England Travel

Lewes Priory & Lewes Castle

Lewes is a lovely little town with plenty of things to see, including Anne of Cleves House, Lewes Priory and Lewes Castle with Barbican House Museum, in the same location. I’ve decided to talk about both the castle and the priory in a single post, as I have a lot of posts waiting to be published (and written).

Ruins of Lewes priory

Lewes priory was a victim of the Dissolution and, by chance, I read a book, in which it makes an appearance, in my holiday. So, I took a picture of the book at the priory. I also linked to the book review.

Ruins and tree

Today the priory is a park where people walk their dogs, having a lovely relaxing time. I can’t even imagine how hard it was for the cannons, the servants, and the locals to lose something so important in their lives. Some were filled with glee, hoping for a change, while others were filled with dread of the unknown.

Ruins of priory

The priory is free to visit. There are a few plaques with details about the priory and those are worth reading.

Ruins of old priory

Priory walls


Here is my review for Dissolution by C. J. Sansom. I loved the book.


After leaving the priory and going towards the castle, we saw this cute and friendly squirrel. Unfortunately we didn’t have any nuts with us, to give her a little treat.


At the castle something unexpected happened. After we got our tickets, we were given the key to the castle. It sounds so much better than it was – a big plastic keyring with a plastic electronic thingy to open the lock. I think they missed a point there, as the big plastic keyring could have been cut in the shape of a key. I have a picture of the key, but is not cute at all, hence I’m not sharing it. Anyway, it was the first time when I got the key to a castle and that’s what I’m going to focus on.

Tower at Lewes

The castle is quite big and the views are breathtaking. It has a long history, starting in the 11th century.

Funny notice board


Lewes was a hot spot for protestants, and here is where the most protestants were burned during the Marian regime – 17, on the spot where now stands the Town Hall.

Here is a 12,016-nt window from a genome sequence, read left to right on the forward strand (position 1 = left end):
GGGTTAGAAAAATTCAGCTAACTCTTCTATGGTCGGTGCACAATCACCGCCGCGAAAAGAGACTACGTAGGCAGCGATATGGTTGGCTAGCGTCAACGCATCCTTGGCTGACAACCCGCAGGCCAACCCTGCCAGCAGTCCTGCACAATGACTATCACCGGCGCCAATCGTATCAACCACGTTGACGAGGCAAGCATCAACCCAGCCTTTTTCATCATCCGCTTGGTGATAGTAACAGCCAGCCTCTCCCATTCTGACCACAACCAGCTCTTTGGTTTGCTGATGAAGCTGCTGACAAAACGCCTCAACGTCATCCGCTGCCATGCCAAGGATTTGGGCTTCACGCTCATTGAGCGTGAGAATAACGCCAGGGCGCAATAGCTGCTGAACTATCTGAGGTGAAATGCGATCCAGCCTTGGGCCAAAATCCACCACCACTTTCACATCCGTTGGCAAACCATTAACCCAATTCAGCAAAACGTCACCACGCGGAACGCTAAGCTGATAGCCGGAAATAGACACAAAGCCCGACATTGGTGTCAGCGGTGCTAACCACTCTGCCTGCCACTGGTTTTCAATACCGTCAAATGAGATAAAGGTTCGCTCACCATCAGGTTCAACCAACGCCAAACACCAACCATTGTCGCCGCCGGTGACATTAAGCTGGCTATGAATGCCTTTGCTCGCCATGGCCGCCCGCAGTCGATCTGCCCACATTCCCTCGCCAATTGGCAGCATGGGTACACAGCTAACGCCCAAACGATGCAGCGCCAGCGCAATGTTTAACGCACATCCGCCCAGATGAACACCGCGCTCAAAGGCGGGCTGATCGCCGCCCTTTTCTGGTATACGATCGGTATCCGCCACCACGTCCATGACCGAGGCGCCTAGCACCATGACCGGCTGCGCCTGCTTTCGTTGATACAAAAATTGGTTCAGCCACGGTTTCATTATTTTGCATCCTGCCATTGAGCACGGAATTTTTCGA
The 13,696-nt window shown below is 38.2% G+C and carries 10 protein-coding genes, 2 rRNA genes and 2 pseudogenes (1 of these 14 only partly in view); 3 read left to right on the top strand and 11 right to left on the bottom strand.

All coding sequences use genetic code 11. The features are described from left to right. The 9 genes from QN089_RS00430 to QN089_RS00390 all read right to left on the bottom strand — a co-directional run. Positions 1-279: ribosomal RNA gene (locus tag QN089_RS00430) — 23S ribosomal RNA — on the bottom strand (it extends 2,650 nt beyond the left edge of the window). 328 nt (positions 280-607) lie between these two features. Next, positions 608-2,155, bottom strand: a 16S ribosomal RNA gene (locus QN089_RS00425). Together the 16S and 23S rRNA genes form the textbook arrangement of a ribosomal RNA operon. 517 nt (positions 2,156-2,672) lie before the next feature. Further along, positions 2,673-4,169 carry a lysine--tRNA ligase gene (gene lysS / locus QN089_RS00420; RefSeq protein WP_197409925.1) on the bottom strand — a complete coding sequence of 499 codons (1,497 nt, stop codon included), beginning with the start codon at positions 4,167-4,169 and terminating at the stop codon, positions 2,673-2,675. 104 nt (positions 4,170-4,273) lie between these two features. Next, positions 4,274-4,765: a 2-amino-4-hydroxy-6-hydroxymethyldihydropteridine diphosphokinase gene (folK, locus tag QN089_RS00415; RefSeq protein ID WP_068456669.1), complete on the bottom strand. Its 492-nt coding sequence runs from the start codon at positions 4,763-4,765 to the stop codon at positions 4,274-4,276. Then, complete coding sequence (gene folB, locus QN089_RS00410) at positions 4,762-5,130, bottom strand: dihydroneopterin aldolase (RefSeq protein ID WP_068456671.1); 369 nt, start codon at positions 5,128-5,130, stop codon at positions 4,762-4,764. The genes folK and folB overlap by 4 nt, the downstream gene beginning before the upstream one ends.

Exit from the castle

The castle tower


How amazing was to see this tile. My initial is, obviously, A, and so is my husband’s initial. This is one of the tiles paid for by people and societies, as donations. I think it is a great way to raise some funds for the keep of the castle.

Castle ruins

Window of the castle

Arch at Lewes Castle


Room at Lewes Castle

Landscape seen from Lewes Castle

View from Lewes Castle

The castle, seen from above

After the visit to the castle, we went into the Barbican House Museum. It is like a visitor centre for the castle, but there are a few more things on display.

Flower drawings on display

The flower drawings exhibition was lovely. All the drawings were from the 19th century, all beautiful.

Tile of Edward I

Coin purse on display

Museum display

In the museum there was a clip of a few minutes telling the story of the town. Lights would lit up to show where specific locations were on the model town. It was really nicely made and very interesting. Some of the modern day festivities were a bit odd for me, but, well, if it is a part of the tradition, who can argue with that.

Lewes can be seen in a day, there are some old bookshops, a tearoom, a pub, some lovely old streets, the park, and these three tourist attractions. It is a must see if you are in Sussex.

2 Comment

  1. How neat that your visit happened to coincide with reading the book in which it’s mentioned. I find the dissolution of the monasteries such a sad event… so much beautiful architecture and history lost in the process. Lovely photos here, all around.

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